Welcome to the United Nations. It's your world.


 [Remarks delivered by H.E. Ambassador Dr. Mutlaq M. Al-Qahtani, Chef de Cabinet of the President of the General Assembly]

New York, 12 April 2012


Mr. Maher Nasser, Acting Head, United Nations Department of Public Information,
Mr. Ramu Damodaran, Chief, UN Academic Impact,
Mr. Sergei Saveliev, Deputy Head of the Russian Space Agency,
Major General (retired) Charles Bolden, NASA Administrator
Ladies and gentlemen,

I would start by thanking the United Nations Academic Impact and the Department of Public Information for organizing today’s event, and for bringing together this remarkable group of individuals.

That was a beautiful musical piece we just heard from Ms. Beth Nielsen Chapman and Mr. Rocky Alvey.

And it is most fortunate that we are joined today by two space travelers, Major General retired Charles Bolden and Mr. Sregey Volkov.

Their work and experiences are an inspiration to us all, and we are privileged to welcome them to the United Nations.

Ladies and gentlemen,

Today we celebrate a landmark day in human achievement, modern scientific progress and the unlimited boundaries of the peaceful uses of outer space.

It was today, 51 years ago, that the first human being traveled into space. 

This act drove us into a new era of exploration and innovation.

In recognition of this momentous day, and the inspiration it holds for humankind, the United Nations General Assembly adopted resolution 65/271, entitled “International Day of Human Space Flight”.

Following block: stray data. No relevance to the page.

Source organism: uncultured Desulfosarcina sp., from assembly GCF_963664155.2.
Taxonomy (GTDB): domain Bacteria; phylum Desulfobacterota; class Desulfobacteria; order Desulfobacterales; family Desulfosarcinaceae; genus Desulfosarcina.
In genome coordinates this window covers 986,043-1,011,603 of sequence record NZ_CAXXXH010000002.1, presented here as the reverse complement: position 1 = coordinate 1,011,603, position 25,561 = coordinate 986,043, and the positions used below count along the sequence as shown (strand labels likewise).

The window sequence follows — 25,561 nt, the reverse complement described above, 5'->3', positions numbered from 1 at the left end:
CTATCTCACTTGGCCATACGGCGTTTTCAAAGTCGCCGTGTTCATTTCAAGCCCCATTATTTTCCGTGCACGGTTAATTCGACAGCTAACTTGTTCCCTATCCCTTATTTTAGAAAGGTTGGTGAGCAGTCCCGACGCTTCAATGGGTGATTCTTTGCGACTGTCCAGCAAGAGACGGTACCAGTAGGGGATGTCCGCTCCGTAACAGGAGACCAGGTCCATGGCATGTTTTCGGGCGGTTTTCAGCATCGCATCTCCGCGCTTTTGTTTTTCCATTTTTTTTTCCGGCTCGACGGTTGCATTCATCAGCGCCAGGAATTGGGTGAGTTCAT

On this International Day, we reaffirm that space science and technology are integral for advancing our sustainable development goals, and increasing the well-being and quality of peoples’ lives.

Such technology and innovation are a
break-through in our understanding of climate variability, water and energy cycles, and carbon cycles and ecosystems, just to name a few.

They serve today’s generation, and will no doubt serve many generations to come.

With “Sustainable development and global prosperity” as one of my key pillars this session, I am particularly honoured to mark the first year of the International Day of Human Space Flight.

Today we also reaffirm that outer space must be maintained for peaceful purposes.

Even before adopting resolution 65/271 last year, the relevance of outer space to security, and the human benefit from the peaceful use of space, was on the agenda of the General Assembly.

The Assembly moved from merely calling upon the Conference on Disarmament to negotiate an agreement on the Prevention of Arms Race in Outer-Space (PAROS), to developing “Transparency and Confidence-building measures in outer space activities”.

The Assembly annually adopts a resolution on PAROS and another on transparency in outer space activities.

Both resolutions reaffirm the common interest of all humankind in the exploration and use of outer space for peaceful purposes and for the benefit of all States, regardless of their degree of economic and scientific development.

The Prevention of Arms Race in Outer-Space has also been on the agenda of the Conference on Disarmament in Geneva for many years, though the inability of the Conference to adopt a program of work prevents its progress on tackling this important issue.

Ladies and gentlemen,

Our role, as the international community, is to ensure that the advances in space technology benefit all - those in developed and developing states alike.

I wish you well as we work to advance this common endeavor.

Thank you and happy international day!